Buy Side Gains Power in Equities Trading
In equities trading there has been a shift in the balance of power to the buy side, according to consultancy Greyspark Partners.
Greyspark said in its “Trends in Equities Trading 2015” report that buy-side clients are now as sophisticated as banks in running automated market-making businesses to meet their own demands. The report added: “As a result, they are demanding a higher level of service from the sell side for the same amount of equities business they have traditionally paid for.”
Russell Dinnage, senior consultant capital markets intelligence at Greyspark Partners, told Markets Media: “There has been a change in buy-side behaviour which is shown by their creation of new trading models.”
Dinnage said the change in behaviour was driven by the increase in assets under management. In addition the largest buyside firms have moved to a more centralised equities trading model in which traders operate from a single, cross-asset trading position from either one central desk in London or New York or on a follow-the-sun basis.
The consultancy highlighted the launch of Luminex Trading & Analytics, a buy-side-only cash equities dark pool, by nine of the world’s largest fund managers at the beginning of this year. Luminex’s trading model is based on the same internalization methods that most large asset managers already use when moving equities liquidity between their internal trading portfolios. “With a low-cost, transparent environment to trade in, Luminex is an end product that is representative of a long-running shift in the balance of power in the equities market away from the sell side,” said the report.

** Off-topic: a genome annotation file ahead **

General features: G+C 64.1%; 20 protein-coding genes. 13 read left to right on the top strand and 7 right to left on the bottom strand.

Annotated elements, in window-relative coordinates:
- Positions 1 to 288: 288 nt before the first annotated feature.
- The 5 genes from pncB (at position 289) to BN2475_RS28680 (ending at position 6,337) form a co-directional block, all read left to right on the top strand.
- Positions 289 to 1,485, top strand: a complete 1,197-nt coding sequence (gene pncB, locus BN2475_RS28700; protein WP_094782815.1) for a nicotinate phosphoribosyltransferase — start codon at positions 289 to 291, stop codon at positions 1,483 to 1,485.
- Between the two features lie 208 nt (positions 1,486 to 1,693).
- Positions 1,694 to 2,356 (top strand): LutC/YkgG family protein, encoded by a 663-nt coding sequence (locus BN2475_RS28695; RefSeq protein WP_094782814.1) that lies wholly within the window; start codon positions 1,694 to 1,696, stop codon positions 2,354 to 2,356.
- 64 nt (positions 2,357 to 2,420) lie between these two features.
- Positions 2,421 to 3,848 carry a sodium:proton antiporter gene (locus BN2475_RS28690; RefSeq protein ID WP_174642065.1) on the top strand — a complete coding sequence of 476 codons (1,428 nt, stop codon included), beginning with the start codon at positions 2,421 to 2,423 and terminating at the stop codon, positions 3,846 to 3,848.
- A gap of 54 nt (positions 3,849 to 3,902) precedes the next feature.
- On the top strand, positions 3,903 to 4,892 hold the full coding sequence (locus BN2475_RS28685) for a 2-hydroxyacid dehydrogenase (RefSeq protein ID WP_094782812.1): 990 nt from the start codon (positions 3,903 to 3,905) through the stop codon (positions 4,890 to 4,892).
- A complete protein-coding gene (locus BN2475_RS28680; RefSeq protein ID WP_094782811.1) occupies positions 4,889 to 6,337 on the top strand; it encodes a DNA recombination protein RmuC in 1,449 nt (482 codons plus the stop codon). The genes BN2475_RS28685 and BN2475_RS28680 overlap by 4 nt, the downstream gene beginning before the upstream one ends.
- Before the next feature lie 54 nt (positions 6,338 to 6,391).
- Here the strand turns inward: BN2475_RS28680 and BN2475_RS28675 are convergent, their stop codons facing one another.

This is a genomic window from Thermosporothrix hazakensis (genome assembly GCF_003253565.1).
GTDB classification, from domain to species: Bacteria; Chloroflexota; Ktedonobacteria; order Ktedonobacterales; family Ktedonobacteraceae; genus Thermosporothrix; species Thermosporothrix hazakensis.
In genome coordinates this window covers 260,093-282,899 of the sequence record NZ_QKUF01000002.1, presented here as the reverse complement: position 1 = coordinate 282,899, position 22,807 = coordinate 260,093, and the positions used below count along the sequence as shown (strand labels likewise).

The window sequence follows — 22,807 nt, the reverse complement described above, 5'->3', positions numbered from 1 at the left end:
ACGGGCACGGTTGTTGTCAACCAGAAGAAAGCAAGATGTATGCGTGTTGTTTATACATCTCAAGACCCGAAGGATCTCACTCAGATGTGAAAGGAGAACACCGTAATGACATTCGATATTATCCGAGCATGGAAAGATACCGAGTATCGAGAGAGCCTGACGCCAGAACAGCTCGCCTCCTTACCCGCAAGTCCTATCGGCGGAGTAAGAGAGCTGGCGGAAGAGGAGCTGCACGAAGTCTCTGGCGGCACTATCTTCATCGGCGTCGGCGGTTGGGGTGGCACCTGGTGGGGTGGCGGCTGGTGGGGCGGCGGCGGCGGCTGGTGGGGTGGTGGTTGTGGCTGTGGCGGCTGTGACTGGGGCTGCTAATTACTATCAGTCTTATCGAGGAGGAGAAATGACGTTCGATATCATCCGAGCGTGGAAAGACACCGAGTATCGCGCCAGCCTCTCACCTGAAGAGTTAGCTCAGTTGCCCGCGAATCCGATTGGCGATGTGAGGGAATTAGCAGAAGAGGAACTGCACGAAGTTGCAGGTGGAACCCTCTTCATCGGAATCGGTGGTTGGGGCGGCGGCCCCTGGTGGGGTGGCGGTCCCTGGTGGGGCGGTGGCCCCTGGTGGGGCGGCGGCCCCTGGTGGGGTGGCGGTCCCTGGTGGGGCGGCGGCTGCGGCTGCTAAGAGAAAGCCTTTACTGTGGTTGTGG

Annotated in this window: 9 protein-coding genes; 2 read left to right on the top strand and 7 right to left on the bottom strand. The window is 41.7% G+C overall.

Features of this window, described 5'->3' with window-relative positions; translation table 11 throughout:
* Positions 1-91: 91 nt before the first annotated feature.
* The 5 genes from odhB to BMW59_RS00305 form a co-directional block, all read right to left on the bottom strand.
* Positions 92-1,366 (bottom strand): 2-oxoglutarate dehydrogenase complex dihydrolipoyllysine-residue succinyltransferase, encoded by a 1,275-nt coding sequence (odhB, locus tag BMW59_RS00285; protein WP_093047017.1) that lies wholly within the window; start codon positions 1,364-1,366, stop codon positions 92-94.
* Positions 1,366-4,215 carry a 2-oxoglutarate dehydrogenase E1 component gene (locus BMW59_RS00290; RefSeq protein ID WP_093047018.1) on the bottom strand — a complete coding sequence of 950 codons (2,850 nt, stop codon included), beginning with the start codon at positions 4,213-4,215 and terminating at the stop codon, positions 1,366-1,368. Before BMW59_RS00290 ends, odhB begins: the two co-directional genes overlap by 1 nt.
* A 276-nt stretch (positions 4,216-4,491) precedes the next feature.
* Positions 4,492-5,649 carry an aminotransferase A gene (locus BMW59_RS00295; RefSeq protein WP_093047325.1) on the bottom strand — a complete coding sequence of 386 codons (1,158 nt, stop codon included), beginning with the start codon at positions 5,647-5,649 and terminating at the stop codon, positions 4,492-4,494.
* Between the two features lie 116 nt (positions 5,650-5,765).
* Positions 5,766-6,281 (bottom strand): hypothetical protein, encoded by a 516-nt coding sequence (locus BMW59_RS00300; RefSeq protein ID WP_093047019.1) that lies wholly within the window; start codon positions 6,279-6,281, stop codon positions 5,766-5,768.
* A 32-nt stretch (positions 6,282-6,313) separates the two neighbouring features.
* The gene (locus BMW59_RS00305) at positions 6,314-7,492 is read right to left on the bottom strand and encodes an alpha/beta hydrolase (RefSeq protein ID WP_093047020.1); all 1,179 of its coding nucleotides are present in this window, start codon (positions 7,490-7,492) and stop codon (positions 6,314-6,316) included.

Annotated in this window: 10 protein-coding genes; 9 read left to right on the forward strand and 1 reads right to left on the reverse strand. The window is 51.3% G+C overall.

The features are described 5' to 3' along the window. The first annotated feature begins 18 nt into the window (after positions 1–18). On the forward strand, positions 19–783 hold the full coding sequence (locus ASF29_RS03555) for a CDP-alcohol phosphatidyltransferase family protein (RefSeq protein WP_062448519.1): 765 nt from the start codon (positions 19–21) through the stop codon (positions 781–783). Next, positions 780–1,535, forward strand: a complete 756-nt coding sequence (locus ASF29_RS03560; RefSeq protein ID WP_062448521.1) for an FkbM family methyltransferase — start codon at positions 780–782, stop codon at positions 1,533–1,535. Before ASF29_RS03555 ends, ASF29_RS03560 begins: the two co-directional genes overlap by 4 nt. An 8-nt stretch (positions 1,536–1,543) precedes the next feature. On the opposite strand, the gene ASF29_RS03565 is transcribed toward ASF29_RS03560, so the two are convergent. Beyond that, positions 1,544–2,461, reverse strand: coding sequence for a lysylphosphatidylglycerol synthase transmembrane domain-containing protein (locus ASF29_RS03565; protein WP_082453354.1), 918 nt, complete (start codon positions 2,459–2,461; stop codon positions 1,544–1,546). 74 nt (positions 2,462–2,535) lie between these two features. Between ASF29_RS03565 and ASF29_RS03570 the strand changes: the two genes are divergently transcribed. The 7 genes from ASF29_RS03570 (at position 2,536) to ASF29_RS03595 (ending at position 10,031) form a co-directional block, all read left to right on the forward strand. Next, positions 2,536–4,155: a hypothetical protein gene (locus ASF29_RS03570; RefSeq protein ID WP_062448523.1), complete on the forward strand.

In Europe the Plato Partnership consortium has been formed by asset managers and broker-dealers to create a non-profit trading platform in the region while BlackRock has launched its Aladdin platform for trading assets that includes equities.
As a result of the growing power of the buy side, banks have re-assessed their equities trading franchises and instituted efficiency programs which have resulted in exiting the business completely or consolidating trading systems and services. The report said: “The sell-side equities trading industry is now reaping the benefits of a wide-spread rationalization of its technology stack and the corresponding set of e-commerce business models and client relationship frameworks.”
Dinnage said sell-side firms have also adapted their business models to comply with the incoming MiFID II regulations, effective from January 2017. “We get a tremendous amount of queries about MiFID II compliance and businesses have reinvented themselves to take the regulations into account,” he added.
MiFID II aims to separate, or unbundle, payment for research from payment of trading commissions and Dinnage said this will definitely cause changes which may include banks completely outsourcing the research function. The report said: “Banks must focus on providing niche equities research products to a core audience within their client base in markets where they stand to benefit the most from becoming a niche provider of equities liquidity from a regional or sector-based perspective.”
MiFID II’s pre-trade transparency waiver also proposes 4% to 8% volume caps for shares traded on dark pools under the reference price.
Dinnage predicted that MiFID II will encourage the spread of business models like the UK retail service providers, who act as the primary brokers for the bulk of retail equities demand, across Europe or similar firms will be set up on the continent. Other possible models include BTIG, who provide a low-touch-only equities liquidity brokerage model, and Evercore ISI, who provide equities research products.
MiFID II will also increase the focus on transaction cost analysis as sell-side firms will have to prove they are helping their buy-side clients find best execution.
Dinnage said: “In the EU right now TCA is focussed on post-trade reporting. At Greyspark we have argued that post-trade TCA only proves ‘not the worst execution’ and in equities TCA is moving to pre-trade and real-time solutions to allow checks before a trade is executed.”
He added that some firms are using pre-trade TCA in cash equities and equity derivatives as a competitive advantage. “This is in the early stages of development. These firms are looking to extend TCA into foreign exchange and looking at how it can be done in fixed income,” said Dinnage.
Feature image via Dollar Photo Club
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